Certainly, the intentions of the Ottoman Sultan to make those whom he considers as his enemies to clash with each other, is unquestionable, just as Muhammad Ali could not but submit to the orders of the Sultan and prepare a campaign from his state led by his son Tosun; this campaign that faced problems from its beginning, and then led by the second son of Muhammad Ali Ibrahim Pasha.
The American researcher Fred Lawson tries to provide other explanations for Muhammad Ali’s acceptance of the Sultan’s orders and the preparation of a military campaign against the first Saudi state. He bases his analysis on an Egyptian local context, while not rejecting the Ottoman framework and the Sultan’s previously mentioned desires. Lawson believes that it must be taken into consideration that Muhammad Ali intended to accept the campaign not only to obey the orders of the Sultan, but also to deport some of his rioting soldiers against him to the Arabian Peninsula in a war that is expected to be excruciating, and the success of Muhammad Ali would make him famous among the Ottomans.
The Ottomans targeted Muhammad Ali by having him in stand-off with the Saudis to exhaust both parties, and devote themselves to whoever lasts.
Lawson not only provided these explanations, but also an economic analysis, according to some historians; as he believes that Muhammad Ali’s acceptance of sending the campaign to the Arabian Peninsula was also for economic reasons, which is to restore commercial activity across the Red Sea, an activity that is of great importance to the economy in his state, and the transit trade between East and West, which Egypt was the most important station, and the Saudis’ recovery of Hijaz means weakening trade in his state and its economic interests.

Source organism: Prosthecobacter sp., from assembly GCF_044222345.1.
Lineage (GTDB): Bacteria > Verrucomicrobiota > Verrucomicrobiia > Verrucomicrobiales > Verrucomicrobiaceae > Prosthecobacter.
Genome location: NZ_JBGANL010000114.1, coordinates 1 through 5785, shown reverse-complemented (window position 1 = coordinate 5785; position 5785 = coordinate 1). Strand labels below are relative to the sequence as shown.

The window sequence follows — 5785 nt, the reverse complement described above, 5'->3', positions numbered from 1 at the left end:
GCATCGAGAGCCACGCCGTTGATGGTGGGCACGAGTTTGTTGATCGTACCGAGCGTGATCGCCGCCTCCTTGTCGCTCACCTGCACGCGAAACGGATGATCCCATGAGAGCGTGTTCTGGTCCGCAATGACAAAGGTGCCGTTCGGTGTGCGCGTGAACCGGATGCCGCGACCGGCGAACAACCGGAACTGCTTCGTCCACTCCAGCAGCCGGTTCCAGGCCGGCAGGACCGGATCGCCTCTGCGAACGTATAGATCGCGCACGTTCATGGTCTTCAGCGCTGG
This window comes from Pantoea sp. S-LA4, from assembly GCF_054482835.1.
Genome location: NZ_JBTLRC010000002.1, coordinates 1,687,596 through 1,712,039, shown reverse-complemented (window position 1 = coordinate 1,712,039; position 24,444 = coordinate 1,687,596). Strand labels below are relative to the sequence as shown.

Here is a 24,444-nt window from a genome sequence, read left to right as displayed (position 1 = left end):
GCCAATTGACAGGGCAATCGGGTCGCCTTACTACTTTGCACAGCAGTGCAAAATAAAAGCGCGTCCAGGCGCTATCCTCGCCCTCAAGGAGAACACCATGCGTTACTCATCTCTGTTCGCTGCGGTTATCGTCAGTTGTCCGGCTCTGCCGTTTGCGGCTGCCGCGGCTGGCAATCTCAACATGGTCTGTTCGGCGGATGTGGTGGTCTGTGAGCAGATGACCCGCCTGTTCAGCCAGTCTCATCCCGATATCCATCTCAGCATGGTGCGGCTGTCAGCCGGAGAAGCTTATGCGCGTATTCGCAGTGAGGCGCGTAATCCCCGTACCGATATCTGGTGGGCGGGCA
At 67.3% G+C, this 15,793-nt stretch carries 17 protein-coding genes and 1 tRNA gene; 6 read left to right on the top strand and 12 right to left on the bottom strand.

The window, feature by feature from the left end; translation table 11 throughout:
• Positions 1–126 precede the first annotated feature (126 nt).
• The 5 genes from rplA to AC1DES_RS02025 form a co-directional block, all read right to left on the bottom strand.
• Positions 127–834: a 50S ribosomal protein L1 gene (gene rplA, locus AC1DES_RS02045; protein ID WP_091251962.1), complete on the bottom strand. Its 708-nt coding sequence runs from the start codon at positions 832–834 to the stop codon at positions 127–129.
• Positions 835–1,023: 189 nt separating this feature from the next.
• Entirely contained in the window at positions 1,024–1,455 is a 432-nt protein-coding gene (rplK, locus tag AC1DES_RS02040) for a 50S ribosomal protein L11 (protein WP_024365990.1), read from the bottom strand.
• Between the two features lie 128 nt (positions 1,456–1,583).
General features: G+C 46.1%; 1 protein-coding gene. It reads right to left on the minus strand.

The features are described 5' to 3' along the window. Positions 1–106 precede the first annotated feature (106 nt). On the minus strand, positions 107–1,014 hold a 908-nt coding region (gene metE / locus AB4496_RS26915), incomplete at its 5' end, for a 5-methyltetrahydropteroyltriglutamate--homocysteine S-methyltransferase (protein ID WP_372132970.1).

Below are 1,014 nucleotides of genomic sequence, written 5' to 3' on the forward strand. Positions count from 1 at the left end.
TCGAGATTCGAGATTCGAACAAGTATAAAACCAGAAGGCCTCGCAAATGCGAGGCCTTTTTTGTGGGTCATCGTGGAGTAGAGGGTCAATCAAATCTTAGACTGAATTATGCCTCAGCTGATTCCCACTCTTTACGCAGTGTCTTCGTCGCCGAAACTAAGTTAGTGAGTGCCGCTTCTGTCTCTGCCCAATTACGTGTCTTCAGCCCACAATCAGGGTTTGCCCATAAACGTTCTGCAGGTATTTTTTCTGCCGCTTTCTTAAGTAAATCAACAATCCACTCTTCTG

There were multiple reasons behind the request of the Ottoman Sultan from his governor of Egypt, Muhammad Ali, to send a campaign to eliminate the Saudi state, foremost of which is the desire of the Ottoman Sultan, and to preserve his position that the Saudis have shaken in the Islamic world, given the importance of Hajj convoys, not to forget the negligence of the governor of Baghdad and the governor of Damascus in confronting the Saudis, in addition to the Ottoman Sultan’s desire to dissipate Muhammad Ali’s forces in a fierce war, due to his fear of him. We cannot separate the local Egyptian factors from Muhammad Ali’s desire to get rid of some of his troubled soldiers by sending them in a war away from Egypt, but the economic dimension is no less important than the previous reasons, which is Muhammad Ali’s desire to assert Egypt’s control over the international trade route of the Red Sea.
The Ottoman governor in Egypt moved against the Saudi state for economic reasons and to extend his influence in the Arabian Peninsula.
- Henry Dodwell: The political Union of Egypt in the era of Muhammad Ali: the founder of modern Egypt, translated by: Ahmed Abdel-Khaleq and Ali Shukri (Al-Qaher: National Translation Center, 2007).
- Fred Lawson: Social policy expansionist assets of Egypt in the era of Muhammad Ali, translated by: Anan El-Shahawi (Cairo: National Translation Center, 2005).
- Muhammad Alsorbone, Egyptian empire in the era of Muhammad Ali and the eastern part of the first issue, translated by: Nagy Attia (Cairo: National Translation Center, 2015).
- Al-Sayed Farag, Wars of Muhammad Ali (Cairo: Al-Tawakkal typing center, without date).